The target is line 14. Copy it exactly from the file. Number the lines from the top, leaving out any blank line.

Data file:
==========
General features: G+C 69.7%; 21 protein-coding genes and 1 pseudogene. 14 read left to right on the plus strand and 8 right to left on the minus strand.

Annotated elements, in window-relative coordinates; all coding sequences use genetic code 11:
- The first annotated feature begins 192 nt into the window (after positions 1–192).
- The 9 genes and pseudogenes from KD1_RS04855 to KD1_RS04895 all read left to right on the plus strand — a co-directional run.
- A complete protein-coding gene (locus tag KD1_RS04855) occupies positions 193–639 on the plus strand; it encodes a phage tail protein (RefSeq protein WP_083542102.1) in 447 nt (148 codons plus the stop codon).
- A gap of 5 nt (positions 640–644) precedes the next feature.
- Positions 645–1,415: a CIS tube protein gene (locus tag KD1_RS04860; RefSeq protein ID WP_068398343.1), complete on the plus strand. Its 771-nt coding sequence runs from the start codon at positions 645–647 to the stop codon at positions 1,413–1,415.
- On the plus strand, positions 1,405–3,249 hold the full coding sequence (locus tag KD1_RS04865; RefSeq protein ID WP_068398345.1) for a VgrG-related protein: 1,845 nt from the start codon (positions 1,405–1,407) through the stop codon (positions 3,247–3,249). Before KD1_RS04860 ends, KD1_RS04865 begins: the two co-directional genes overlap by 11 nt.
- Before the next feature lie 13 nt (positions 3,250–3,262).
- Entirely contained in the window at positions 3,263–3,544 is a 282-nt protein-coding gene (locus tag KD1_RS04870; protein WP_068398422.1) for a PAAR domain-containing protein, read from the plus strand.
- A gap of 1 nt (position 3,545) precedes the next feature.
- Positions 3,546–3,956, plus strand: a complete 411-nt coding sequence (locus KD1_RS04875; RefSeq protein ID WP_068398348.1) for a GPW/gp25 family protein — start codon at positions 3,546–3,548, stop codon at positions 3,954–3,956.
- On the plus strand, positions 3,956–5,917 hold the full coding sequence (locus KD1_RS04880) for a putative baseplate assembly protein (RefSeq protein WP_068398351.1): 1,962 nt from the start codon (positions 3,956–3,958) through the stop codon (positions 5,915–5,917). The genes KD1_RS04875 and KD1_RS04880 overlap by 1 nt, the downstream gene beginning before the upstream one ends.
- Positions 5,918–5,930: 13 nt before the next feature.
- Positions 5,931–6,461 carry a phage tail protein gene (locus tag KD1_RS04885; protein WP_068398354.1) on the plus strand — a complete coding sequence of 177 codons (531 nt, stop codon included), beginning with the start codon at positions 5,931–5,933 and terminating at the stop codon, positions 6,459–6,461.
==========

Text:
- Positions 5,918–5,930: 13 nt before the next feature.